Novartis launches Innovation Prize for Assistive Tech to encourage new technologies that address unmet needs of the multiple sclerosis community
Dec 09, 2019
Novartis launches Innovation Prize for Assistive Tech to encourage new technologies that address unmet needs of the multiple sclerosis community. The Novartis Innovation Prize: Assistive Tech for Multiple Sclerosis (MS) identifies and embraces technology that aims to improve mobility and daily life for people living with MS.
Applications are open worldwide to the tech community, innovators, design experts, patient advocates – anyone with an idea to make everyday life better for those with MS or mobility-limiting disabilities. The applications will be accepted until January 19th, 2020 at 17:00 ET and the winners will be announced at the SXSW conference in Texas on March 13, 2020. In order to develop their innovation, the first-place winner will receive a prize worth $250,000 and the second-place winner will receive $50,000*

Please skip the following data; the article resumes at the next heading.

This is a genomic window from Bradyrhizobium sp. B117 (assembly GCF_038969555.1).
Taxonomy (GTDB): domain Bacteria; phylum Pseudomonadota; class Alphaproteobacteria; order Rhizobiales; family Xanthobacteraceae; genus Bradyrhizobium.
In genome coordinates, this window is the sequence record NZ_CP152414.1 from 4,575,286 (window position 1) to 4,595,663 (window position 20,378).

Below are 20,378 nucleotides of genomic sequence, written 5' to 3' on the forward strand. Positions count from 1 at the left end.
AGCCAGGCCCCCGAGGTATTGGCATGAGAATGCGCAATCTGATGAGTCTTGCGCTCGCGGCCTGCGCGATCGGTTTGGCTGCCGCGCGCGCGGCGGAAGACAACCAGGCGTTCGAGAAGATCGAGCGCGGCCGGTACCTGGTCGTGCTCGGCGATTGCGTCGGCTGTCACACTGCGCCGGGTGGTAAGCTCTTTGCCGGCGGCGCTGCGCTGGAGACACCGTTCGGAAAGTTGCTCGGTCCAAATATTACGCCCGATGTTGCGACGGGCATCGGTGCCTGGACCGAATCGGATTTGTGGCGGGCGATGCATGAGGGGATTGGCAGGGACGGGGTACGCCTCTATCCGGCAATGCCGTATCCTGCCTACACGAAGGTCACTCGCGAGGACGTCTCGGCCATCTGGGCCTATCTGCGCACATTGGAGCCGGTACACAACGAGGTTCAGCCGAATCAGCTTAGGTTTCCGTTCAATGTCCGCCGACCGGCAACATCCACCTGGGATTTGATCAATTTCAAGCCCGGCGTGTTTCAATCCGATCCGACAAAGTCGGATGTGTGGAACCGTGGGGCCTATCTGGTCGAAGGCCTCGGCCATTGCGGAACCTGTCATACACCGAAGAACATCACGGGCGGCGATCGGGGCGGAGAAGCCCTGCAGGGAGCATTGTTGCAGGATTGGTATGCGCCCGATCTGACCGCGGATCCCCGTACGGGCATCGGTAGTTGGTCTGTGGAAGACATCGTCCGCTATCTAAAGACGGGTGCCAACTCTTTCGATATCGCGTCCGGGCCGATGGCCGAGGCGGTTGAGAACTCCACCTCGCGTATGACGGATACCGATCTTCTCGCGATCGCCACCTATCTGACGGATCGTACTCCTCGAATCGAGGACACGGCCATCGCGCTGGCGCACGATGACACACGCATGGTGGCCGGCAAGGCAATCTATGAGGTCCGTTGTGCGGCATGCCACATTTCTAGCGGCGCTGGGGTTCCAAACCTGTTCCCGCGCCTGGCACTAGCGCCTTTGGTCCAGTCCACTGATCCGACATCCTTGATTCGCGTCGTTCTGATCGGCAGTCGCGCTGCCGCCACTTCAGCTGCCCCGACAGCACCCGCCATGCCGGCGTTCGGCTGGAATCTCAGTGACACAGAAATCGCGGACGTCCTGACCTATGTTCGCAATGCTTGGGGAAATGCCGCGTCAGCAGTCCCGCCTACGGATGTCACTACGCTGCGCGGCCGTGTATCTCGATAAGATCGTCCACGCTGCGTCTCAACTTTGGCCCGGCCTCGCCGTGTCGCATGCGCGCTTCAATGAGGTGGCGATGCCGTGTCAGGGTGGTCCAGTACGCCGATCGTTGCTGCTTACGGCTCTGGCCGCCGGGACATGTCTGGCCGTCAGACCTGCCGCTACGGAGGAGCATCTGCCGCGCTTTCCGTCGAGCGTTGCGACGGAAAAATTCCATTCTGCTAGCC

To launch this initiative, Novartis is proud to work with WIRED Brand Lab, alongside other key collaborators such as Techstars, Shift.ms, the National Multiple Sclerosis Society, and more. “Every day, patients with multiple sclerosis (MS) face difficult and unique mobility challenges that can make regular activities such as walking, speaking, and living out comfortable lives extremely difficult,” said John Tsai, Head of Global Drug Development and Chief Medical Officer, Novartis. “Novartis is deeply invested in this community, and it is our hope that through this Innovation Prize, we can help reimagine care for people living with MS by encouraging new technologies addressing some of the challenges faced by those living with MS and their loved ones.”
“A primary fear of many people living with MS is the loss of their independence – from overall mobility and accessibility limitations to an impact on daily activities and employment,” said George Pepper, co-founder and CEO of Shift.ms. “We are excited to see how the Novartis Innovation Prize will stimulate new innovation and drive conversation around improving quality of life for those living with MS and other mobility-limiting conditions.”